Wednesday, April 22, 2009

Answering The Wrong Question

Talking Points Memo has an illuminating clip on the perspective that let the US get to this point.

Pay special attention to the section from about 0:48.

Note that the Bush apologist makes much of the US government "doing everything possible to keep us safe."

The problem here is what is possible.

Waterboarding is possible. So are sleep deprivation, stress positions, sensory deprivation and a host of other documented practices employed by US intelligence and advocated and approved by the Bush Administration. They are demonstrably possible: their use is documented.

So too, however, are the use of thumbscrews, the Brazen Bull, the Iron Maiden, the rack, drawing and quartering, and a host of other methods and devices known to history. I doubt strongly that anyone would advocate reintroduction of those methods of coercion. Yet, as the tools exist, and have both a long and bloody record and precise documentation of their construction and application, the possibility of their use is demonstrable and the possibility that they could be used today is very real. Possible only means that the capacity for use is measurable; it has nothing to do with the propriety of that possibility.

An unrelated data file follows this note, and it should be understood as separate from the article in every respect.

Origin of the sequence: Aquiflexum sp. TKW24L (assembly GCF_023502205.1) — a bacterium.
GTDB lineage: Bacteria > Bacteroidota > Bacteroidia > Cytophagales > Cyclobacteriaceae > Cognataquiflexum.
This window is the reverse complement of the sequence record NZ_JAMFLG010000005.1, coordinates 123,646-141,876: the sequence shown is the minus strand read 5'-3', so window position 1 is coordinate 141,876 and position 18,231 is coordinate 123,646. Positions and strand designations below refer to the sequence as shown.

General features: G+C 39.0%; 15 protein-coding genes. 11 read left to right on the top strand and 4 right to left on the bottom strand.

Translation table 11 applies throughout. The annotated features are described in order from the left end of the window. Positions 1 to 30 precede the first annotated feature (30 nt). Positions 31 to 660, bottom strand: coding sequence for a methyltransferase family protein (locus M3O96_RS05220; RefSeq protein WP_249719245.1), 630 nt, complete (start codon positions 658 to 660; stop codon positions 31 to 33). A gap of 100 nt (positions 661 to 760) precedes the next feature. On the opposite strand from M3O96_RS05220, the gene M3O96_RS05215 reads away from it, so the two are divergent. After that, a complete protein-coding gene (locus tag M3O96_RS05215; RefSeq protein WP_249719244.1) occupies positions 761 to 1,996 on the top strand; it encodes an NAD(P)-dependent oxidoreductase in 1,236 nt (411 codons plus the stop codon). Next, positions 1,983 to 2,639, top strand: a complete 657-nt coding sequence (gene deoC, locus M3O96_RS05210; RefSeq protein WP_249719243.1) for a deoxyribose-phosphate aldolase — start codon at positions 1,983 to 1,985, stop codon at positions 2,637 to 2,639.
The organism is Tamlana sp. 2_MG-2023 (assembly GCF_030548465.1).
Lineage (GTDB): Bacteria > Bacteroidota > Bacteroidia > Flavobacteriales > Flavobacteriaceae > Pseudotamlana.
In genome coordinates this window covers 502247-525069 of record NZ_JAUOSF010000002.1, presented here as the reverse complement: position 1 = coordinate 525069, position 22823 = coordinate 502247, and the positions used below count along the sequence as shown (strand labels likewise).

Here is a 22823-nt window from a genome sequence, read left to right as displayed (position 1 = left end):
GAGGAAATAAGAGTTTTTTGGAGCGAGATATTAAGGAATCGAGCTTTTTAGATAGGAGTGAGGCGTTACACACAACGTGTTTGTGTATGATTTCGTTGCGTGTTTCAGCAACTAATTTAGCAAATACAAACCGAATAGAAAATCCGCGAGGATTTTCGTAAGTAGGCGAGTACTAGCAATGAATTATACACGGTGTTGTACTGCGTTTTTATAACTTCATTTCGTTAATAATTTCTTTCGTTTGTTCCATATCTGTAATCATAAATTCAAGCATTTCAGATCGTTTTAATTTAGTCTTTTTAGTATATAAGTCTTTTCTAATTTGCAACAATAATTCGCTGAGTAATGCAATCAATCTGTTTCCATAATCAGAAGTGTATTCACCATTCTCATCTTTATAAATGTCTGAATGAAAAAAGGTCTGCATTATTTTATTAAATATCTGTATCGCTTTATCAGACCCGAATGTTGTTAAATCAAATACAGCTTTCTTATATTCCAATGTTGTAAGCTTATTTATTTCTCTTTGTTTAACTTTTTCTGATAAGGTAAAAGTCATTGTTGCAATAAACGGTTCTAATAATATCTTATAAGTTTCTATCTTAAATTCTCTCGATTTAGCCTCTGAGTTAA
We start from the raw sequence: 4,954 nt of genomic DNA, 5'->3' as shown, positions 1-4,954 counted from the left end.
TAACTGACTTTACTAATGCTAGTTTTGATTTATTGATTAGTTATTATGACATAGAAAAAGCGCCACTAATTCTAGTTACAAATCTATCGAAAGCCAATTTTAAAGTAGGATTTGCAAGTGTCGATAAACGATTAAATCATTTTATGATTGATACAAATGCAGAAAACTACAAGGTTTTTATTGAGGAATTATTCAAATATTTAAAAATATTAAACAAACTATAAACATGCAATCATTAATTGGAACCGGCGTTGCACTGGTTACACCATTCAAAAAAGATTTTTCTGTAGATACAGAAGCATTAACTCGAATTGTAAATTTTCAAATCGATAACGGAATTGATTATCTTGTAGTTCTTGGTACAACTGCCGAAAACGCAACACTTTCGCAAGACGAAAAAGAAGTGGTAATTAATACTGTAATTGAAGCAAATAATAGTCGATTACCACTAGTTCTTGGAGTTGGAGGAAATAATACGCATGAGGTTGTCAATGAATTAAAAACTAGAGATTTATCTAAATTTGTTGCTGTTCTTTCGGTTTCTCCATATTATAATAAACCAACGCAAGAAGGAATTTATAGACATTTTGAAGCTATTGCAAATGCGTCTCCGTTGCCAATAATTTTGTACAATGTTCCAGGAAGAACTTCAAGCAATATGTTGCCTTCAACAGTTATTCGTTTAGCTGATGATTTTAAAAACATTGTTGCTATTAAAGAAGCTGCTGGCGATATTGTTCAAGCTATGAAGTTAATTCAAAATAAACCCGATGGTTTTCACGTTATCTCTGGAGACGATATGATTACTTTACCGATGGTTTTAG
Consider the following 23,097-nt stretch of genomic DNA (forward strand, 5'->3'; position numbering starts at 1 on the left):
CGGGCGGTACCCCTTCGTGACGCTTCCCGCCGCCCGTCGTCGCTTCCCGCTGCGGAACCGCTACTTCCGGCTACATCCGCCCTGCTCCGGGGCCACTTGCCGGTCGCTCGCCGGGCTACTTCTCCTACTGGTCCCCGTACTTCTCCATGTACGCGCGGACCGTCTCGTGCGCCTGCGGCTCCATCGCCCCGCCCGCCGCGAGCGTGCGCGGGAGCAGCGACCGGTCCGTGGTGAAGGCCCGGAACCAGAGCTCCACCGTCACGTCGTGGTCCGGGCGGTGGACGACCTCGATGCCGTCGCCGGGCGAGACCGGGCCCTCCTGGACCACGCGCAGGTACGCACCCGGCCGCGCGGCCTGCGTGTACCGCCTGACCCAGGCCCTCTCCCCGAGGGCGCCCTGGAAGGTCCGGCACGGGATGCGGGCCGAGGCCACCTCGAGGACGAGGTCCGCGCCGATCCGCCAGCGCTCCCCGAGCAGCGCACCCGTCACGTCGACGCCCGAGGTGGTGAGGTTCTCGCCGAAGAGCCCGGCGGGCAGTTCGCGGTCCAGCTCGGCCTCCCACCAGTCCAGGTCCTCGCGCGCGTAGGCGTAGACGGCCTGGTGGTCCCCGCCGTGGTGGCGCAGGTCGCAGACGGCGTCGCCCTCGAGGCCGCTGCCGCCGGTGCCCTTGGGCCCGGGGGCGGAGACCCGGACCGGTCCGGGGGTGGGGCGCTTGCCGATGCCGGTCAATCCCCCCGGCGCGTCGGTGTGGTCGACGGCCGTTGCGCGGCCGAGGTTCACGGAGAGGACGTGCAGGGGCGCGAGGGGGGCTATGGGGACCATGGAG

The problem isn't what's possible. The problem is what's ethical and legal. Were the question only one of the possible, all manner of atrocities could be justified. Civilisation is not about the possible, nor even about the practical. It is a matter of the ethical, moral, and conscionable: without ethics and some semblance of morality civilisation is impossible.

None of the techniques described fit those constraints.

H/T Andrew Sullivan.

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